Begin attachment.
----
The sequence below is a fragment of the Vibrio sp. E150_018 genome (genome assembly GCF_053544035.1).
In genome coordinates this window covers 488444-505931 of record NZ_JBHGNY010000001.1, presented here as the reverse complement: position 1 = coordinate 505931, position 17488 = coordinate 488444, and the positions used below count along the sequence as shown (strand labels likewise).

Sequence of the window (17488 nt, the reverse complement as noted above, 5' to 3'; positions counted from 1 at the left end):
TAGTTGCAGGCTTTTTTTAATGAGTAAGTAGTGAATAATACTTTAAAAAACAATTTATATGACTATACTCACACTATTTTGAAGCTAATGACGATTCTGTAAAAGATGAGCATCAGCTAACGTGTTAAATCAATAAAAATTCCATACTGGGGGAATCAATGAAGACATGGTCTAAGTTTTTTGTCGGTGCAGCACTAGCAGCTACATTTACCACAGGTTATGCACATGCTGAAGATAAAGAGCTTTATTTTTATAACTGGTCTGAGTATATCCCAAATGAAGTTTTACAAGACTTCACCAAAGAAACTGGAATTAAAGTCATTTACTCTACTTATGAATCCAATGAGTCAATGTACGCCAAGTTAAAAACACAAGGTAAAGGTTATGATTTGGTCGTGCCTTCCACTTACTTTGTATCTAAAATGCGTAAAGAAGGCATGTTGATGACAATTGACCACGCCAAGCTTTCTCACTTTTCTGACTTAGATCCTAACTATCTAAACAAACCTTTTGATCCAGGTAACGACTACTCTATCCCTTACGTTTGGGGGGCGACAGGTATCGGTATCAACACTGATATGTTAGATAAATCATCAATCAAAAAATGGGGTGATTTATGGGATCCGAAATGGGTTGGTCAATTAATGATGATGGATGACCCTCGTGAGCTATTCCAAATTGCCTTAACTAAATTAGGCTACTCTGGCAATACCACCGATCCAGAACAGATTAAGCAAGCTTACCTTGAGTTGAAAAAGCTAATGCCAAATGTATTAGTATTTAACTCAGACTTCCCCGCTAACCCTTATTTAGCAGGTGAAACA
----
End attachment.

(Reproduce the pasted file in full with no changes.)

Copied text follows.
The sequence below is a fragment of the Vibrio sp. E150_018 genome (genome assembly GCF_053544035.1).
In genome coordinates this window covers 488444-505931 of record NZ_JBHGNY010000001.1, presented here as the reverse complement: position 1 = coordinate 505931, position 17488 = coordinate 488444, and the positions used below count along the sequence as shown (strand labels likewise).

Sequence of the window (17488 nt, the reverse complement as noted above, 5' to 3'; positions counted from 1 at the left end):
TAGTTGCAGGCTTTTTTTAATGAGTAAGTAGTGAATAATACTTTAAAAAACAATTTATATGACTATACTCACACTATTTTGAAGCTAATGACGATTCTGTAAAAGATGAGCATCAGCTAACGTGTTAAATCAATAAAAATTCCATACTGGGGGAATCAATGAAGACATGGTCTAAGTTTTTTGTCGGTGCAGCACTAGCAGCTACATTTACCACAGGTTATGCACATGCTGAAGATAAAGAGCTTTATTTTTATAACTGGTCTGAGTATATCCCAAATGAAGTTTTACAAGACTTCACCAAAGAAACTGGAATTAAAGTCATTTACTCTACTTATGAATCCAATGAGTCAATGTACGCCAAGTTAAAAACACAAGGTAAAGGTTATGATTTGGTCGTGCCTTCCACTTACTTTGTATCTAAAATGCGTAAAGAAGGCATGTTGATGACAATTGACCACGCCAAGCTTTCTCACTTTTCTGACTTAGATCCTAACTATCTAAACAAACCTTTTGATCCAGGTAACGACTACTCTATCCCTTACGTTTGGGGGGCGACAGGTATCGGTATCAACACTGATATGTTAGATAAATCATCAATCAAAAAATGGGGTGATTTATGGGATCCGAAATGGGTTGGTCAATTAATGATGATGGATGACCCTCGTGAGCTATTCCAAATTGCCTTAACTAAATTAGGCTACTCTGGCAATACCACCGATCCAGAACAGATTAAGCAAGCTTACCTTGAGTTGAAAAAGCTAATGCCAAATGTATTAGTATTTAACTCAGACTTCCCCGCTAACCCTTATTTAGCAGGTGAAACA